The Delaware Supreme Court's decision in Omnicare Inc. v. NCS Healthcare Inc. has been strongly criticized ever since it was issued back in 2003. The 3-2 majority in the case held that a seller must always have an effective fiduciary out in a merger agreement. Lawyers immediately complained that the holding ignored the reality that a company might be able to maximize its value only by committing itself irrevocably to a deal. Myron Steele, who dissented along with then-Supreme Court Chief Justice E. Norman Veasey, said at a conference later in 2003 that the decision might have the life expectancy of a fruit fly.
Steele succeeded Veasey as chief justice the next year, but the Supreme Court never returned to Omnicare, and the Court of Chancery has addressed it rarely and obliquely. But on Sept. 30, Chancery Vice Chancellor John Noble offered important guidance on Omnicare and helpful commentary on several other issues in a ruling where he declined to enjoin the proposed $210 million sale of Openlane Inc. to KAR Auction Services Inc. The deal closed three days after the ruling.
Openlane was a public company, but its board and executive officers owned 68% of the stock, and the deal was structured like a private-company sale in several respects. The board didn't retain an investment bank to provide a fairness opinion, which is very unusual in public deals, and agreed that $26 million of the merger consideration would be held in an escrow account for 18 months against certain costs that KAR might incur as a result of the acquisition.
Most importantly, within 24 hours after the merger agreement was signed, Openlane's officers and board members provided written consents in which they agreed to vote their shares for the deal, which made a topping bid impossible. The Openlane shareholder plaintiffs claimed the structure ran afoul of Omnicare.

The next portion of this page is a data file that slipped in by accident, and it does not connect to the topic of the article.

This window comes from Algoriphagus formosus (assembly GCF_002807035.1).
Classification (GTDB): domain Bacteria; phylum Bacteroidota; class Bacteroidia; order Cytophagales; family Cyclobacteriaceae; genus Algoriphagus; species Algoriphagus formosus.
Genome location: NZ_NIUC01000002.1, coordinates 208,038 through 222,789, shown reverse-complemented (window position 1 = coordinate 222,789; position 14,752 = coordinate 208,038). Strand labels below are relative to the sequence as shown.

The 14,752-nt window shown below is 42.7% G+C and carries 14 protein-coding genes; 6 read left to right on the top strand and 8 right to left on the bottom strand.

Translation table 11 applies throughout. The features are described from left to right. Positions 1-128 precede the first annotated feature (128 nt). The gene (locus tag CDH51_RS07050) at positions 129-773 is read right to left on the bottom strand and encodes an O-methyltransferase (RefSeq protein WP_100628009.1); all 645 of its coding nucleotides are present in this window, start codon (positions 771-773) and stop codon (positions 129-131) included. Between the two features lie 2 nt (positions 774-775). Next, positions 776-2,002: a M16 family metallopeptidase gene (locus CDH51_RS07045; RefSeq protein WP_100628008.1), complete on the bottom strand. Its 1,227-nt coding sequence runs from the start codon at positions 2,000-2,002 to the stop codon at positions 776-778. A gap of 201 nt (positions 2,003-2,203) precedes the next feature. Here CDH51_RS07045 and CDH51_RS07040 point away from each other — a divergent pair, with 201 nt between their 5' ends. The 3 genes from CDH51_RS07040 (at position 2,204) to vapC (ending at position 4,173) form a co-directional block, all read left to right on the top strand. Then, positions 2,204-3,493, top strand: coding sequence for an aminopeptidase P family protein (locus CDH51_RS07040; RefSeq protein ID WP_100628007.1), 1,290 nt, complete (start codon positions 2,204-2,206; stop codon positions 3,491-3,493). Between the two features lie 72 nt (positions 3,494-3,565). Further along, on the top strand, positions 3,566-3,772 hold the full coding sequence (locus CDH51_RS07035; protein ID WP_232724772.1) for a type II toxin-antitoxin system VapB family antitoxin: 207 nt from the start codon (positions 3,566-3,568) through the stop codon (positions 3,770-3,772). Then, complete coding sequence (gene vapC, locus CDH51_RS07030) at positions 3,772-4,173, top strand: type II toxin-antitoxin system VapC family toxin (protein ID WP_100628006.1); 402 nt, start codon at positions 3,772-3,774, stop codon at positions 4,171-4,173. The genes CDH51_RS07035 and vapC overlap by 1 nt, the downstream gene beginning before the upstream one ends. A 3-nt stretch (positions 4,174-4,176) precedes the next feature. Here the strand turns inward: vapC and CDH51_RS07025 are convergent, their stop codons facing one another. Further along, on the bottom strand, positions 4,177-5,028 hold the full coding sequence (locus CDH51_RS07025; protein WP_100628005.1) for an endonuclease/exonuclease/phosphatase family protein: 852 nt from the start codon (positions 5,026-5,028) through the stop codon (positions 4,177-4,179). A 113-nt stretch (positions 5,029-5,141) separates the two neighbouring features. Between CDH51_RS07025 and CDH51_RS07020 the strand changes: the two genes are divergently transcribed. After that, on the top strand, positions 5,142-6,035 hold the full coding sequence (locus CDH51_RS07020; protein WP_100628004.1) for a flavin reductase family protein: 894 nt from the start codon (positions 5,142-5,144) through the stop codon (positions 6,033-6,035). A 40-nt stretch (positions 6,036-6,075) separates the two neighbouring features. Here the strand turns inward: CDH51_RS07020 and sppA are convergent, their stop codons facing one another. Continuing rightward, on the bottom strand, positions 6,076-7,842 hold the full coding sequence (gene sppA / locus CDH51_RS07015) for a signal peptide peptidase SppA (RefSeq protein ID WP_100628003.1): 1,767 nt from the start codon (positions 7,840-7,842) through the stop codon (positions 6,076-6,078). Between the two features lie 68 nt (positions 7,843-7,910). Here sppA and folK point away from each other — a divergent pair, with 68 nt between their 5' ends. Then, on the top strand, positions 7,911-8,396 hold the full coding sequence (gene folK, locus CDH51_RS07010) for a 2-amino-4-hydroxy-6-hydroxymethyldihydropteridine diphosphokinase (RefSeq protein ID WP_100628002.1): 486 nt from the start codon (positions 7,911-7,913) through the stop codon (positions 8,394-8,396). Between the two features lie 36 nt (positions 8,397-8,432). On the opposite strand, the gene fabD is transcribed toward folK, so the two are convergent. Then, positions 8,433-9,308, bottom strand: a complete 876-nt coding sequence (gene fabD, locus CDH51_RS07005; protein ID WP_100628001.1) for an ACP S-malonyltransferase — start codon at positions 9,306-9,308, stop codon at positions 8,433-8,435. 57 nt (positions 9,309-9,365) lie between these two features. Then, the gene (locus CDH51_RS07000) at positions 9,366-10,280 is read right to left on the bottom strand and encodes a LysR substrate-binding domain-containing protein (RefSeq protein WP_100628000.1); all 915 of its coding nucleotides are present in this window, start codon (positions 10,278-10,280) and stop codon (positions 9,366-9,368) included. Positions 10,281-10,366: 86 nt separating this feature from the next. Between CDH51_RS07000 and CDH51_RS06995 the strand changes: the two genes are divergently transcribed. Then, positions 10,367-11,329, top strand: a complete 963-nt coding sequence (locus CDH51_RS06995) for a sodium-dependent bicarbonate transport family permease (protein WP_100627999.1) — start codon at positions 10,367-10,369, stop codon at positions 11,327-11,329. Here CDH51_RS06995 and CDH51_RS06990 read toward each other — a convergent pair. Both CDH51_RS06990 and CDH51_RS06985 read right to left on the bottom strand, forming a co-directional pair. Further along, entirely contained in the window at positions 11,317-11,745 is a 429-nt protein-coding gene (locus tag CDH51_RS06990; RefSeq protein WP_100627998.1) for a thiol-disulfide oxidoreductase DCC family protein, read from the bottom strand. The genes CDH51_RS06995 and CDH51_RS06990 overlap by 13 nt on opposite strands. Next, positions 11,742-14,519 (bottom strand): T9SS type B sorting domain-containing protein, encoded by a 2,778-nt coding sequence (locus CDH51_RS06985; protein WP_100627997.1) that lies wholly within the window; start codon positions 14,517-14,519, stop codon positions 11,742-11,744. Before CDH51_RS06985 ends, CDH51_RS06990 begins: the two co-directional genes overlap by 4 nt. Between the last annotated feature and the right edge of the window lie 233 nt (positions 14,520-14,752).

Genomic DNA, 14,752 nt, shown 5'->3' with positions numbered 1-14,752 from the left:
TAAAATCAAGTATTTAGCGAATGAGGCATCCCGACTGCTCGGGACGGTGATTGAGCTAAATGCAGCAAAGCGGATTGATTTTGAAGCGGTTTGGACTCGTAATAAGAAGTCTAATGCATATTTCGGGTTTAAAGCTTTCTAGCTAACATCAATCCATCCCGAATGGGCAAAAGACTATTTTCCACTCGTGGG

Noble disagreed. In Omnicare, the chairman and the CEO of Omnicare jointly agreed to vote their controlling stake in the company for a sale to Genesis Health Ventures Inc. at $1.63 in cash per target share when the deal was signed. NCS then came in with a spoiler bid of $3.50 a share and sued successfully to void the voting agreement. But in Openlane, Noble held, the target's shareholders did not agree to vote for the deal when it was signed, and their execution of consents was perfectly legal under Delaware law.
As a result, "Omnicare may be dead in practice, even if not in law for targets where written consent by shareholders is permitted," wrote Kirkland & Ellis LLP partner Daniel Wolf and associate David Feirstein in a memo to clients. That's an important qualification because many public companies do not allow shareholders to act by written consent.
Noble added in a footnote that regardless of what Omnicare says, it should come into play only when a better offer for the target surfaces. "Hostile bidders are on notice that Delaware courts may not enforce a merger agreement that lacks a fiduciary out if they present a board with a superior offer," he wrote. "If, however, a merger agreement lacks a fiduciary out and no better offer has emerged, why should the Court enjoin the merger?"
The judge blessed the Openlane board's decision not to use an investment banker, though he strongly discouraged even small companies from following suit. If, the judge wrote, "a small company is managed by a board with an impeccable knowledge of the company's business, the court may consider the size of the company in determining what is reasonable and appropriate" in terms of hiring a banker to render a fairness opinion or undertake a market check. "Impeccable knowledge" is a very high standard.
Noble also made two points that will be helpful for corporate defendants. The Openlane plaintiffs claimed that the acceleration of the directors' options in a sale compromised their independence, but Noble held that the practice "is a routine aspect of merger agreements" and rejected the claim. He also said that the sales process was not tainted because Openlane CEO Peter Kelly had agreed to stay on with KAR after the consummation of the transaction. The board knew of Kelly's plans to stay on, and, Noble wrote, the post-closing retention of "a competent executive may be viewed as value-adding by an acquiror." Finally, Kelly stood to receive $10 million from Openlane's sale versus a reported annual salary of $332,000 at KAR.
David Marcus covers law for The Deal magazine.